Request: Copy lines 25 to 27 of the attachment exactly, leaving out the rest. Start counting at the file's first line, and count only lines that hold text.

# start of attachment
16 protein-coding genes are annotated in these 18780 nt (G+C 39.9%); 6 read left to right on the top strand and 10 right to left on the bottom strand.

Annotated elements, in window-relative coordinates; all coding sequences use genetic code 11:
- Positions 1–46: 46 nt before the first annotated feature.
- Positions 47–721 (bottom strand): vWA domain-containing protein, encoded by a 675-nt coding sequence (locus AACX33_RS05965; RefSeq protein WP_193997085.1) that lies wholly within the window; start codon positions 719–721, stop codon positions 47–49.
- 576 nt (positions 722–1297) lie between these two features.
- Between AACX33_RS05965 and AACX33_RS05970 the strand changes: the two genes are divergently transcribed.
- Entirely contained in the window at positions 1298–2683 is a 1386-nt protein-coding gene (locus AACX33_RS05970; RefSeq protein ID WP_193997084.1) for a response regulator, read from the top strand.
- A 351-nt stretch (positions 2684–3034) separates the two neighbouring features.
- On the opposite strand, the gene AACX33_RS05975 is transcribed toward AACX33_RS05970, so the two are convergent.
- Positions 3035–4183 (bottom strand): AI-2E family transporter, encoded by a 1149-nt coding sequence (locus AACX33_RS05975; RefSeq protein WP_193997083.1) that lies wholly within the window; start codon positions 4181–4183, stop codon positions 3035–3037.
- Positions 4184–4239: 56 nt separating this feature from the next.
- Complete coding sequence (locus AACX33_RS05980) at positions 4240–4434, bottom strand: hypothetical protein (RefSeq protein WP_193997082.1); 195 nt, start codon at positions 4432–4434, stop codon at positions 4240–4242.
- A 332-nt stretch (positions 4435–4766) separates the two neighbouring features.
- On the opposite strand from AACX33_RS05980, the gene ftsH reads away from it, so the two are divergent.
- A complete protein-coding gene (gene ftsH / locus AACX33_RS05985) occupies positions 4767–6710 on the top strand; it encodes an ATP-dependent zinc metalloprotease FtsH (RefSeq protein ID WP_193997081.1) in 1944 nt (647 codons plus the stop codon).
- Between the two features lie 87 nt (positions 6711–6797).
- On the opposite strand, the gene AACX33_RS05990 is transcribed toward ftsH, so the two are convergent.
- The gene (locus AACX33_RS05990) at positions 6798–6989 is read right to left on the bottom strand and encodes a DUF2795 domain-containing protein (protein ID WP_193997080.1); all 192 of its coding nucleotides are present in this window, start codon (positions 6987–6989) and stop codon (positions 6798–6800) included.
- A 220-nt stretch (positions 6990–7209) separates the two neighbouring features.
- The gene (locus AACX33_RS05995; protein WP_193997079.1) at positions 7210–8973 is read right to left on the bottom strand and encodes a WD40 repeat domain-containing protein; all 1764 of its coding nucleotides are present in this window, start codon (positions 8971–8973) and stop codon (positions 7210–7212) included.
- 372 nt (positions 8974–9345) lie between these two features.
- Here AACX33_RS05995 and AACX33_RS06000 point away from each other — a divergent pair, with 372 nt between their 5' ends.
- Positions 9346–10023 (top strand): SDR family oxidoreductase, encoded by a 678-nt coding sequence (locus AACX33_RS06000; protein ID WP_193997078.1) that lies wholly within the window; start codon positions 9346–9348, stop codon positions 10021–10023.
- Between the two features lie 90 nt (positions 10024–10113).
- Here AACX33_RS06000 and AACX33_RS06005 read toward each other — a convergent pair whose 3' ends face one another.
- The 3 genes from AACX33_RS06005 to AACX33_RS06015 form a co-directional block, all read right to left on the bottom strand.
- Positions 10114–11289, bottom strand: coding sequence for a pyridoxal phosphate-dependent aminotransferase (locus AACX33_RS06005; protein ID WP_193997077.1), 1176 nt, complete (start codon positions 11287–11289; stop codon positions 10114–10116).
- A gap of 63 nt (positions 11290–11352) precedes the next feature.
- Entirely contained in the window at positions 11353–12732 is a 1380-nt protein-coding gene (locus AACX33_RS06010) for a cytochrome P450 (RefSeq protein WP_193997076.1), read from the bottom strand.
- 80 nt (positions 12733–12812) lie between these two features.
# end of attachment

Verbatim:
- Here AACX33_RS06000 and AACX33_RS06005 read toward each other — a convergent pair whose 3' ends face one another.
- The 3 genes from AACX33_RS06005 to AACX33_RS06015 form a co-directional block, all read right to left on the bottom strand.
- Positions 10114–11289, bottom strand: coding sequence for a pyridoxal phosphate-dependent aminotransferase (locus AACX33_RS06005; protein ID WP_193997077.1), 1176 nt, complete (start codon positions 11287–11289; stop codon positions 10114–10116).